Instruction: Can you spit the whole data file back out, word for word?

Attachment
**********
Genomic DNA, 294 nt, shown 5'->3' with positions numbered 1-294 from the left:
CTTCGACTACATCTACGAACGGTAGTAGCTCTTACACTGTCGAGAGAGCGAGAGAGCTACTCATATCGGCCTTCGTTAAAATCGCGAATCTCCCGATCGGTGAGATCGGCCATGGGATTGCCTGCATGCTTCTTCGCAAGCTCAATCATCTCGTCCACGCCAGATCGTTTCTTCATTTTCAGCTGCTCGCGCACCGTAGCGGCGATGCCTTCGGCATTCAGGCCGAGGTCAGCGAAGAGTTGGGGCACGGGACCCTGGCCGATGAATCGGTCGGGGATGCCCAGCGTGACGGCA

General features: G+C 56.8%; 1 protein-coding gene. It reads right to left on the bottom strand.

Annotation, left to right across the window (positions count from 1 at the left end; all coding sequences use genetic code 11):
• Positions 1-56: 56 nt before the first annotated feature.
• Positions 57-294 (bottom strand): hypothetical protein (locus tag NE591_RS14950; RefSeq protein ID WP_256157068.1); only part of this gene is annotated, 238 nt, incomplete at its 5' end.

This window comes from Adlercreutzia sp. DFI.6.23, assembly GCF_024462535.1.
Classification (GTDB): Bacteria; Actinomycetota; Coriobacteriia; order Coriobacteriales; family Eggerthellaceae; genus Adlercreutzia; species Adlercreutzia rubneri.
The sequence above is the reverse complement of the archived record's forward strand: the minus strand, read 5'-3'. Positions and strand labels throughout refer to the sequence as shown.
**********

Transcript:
Genomic DNA, 294 nt, shown 5'->3' with positions numbered 1-294 from the left:
CTTCGACTACATCTACGAACGGTAGTAGCTCTTACACTGTCGAGAGAGCGAGAGAGCTACTCATATCGGCCTTCGTTAAAATCGCGAATCTCCCGATCGGTGAGATCGGCCATGGGATTGCCTGCATGCTTCTTCGCAAGCTCAATCATCTCGTCCACGCCAGATCGTTTCTTCATTTTCAGCTGCTCGCGCACCGTAGCGGCGATGCCTTCGGCATTCAGGCCGAGGTCAGCGAAGAGTTGGGGCACGGGACCCTGGCCGATGAATCGGTCGGGGATGCCCAGCGTGACGGCA

General features: G+C 56.8%; 1 protein-coding gene. It reads right to left on the bottom strand.

Annotation, left to right across the window (positions count from 1 at the left end; all coding sequences use genetic code 11):
• Positions 1-56: 56 nt before the first annotated feature.
• Positions 57-294 (bottom strand): hypothetical protein (locus tag NE591_RS14950; RefSeq protein ID WP_256157068.1); only part of this gene is annotated, 238 nt, incomplete at its 5' end.

This window comes from Adlercreutzia sp. DFI.6.23, assembly GCF_024462535.1.
Classification (GTDB): Bacteria; Actinomycetota; Coriobacteriia; order Coriobacteriales; family Eggerthellaceae; genus Adlercreutzia; species Adlercreutzia rubneri.
The sequence above is the reverse complement of the archived record's forward strand: the minus strand, read 5'-3'. Positions and strand labels throughout refer to the sequence as shown.